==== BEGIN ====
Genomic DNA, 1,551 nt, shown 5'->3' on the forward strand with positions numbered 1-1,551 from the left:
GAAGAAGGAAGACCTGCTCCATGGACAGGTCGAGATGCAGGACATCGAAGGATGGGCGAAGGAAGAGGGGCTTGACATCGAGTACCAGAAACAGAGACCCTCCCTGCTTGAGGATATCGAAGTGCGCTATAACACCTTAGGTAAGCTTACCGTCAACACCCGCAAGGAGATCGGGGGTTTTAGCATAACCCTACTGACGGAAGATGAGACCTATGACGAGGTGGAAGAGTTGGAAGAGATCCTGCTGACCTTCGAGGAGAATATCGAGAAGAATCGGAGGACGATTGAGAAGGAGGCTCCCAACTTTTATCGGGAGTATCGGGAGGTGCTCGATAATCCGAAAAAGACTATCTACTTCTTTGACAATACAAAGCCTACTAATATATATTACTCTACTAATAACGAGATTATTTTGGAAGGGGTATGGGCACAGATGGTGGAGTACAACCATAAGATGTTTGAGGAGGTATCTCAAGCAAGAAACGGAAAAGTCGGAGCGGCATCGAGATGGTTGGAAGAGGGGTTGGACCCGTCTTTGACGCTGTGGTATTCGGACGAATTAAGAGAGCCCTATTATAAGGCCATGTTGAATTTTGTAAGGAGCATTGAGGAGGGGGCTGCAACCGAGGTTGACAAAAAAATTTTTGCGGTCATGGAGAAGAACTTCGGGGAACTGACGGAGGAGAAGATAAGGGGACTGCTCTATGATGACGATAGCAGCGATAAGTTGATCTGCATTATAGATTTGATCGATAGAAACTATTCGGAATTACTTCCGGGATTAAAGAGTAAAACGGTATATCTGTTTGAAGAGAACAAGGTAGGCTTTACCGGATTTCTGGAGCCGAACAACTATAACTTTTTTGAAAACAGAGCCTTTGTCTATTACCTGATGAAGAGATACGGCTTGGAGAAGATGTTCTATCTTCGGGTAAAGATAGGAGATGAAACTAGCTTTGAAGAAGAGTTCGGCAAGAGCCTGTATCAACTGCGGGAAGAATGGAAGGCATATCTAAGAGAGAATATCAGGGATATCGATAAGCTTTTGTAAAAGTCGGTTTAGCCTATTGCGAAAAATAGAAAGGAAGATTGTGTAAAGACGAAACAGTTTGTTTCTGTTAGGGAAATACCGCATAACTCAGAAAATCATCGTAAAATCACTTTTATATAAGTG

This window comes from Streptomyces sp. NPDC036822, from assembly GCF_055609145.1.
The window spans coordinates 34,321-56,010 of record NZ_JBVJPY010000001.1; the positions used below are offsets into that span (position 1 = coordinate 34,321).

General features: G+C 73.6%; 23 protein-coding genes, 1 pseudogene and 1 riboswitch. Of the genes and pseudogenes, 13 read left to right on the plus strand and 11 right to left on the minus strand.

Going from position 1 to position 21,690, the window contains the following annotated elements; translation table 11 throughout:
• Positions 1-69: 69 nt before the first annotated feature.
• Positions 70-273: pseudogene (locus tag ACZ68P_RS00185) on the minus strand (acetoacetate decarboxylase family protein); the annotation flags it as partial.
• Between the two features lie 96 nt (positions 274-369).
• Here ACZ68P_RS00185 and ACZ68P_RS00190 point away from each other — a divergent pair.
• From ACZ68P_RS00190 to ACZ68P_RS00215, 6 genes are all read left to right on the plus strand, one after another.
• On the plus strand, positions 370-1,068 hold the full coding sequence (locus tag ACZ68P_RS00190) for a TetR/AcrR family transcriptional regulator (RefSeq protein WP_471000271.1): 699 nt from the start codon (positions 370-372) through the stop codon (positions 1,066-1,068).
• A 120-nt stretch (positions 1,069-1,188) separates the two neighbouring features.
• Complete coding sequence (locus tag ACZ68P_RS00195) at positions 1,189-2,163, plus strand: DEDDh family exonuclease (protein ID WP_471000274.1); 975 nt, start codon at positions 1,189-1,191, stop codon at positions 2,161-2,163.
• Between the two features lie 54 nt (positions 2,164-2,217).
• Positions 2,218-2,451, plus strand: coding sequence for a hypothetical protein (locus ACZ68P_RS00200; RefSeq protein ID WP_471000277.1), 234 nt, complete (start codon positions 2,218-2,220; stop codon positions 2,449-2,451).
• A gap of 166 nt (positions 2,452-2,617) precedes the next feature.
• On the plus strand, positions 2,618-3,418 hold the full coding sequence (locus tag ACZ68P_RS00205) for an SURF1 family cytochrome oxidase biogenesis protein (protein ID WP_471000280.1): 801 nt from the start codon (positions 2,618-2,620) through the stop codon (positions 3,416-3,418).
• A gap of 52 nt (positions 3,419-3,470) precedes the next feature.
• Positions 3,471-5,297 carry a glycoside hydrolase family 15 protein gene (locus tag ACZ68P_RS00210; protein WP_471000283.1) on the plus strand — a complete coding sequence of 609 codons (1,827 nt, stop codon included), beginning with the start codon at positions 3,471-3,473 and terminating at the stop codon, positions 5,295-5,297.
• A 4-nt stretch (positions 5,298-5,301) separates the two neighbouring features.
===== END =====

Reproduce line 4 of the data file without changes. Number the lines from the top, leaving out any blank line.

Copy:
The window spans coordinates 34,321-56,010 of record NZ_JBVJPY010000001.1; the positions used below are offsets into that span (position 1 = coordinate 34,321).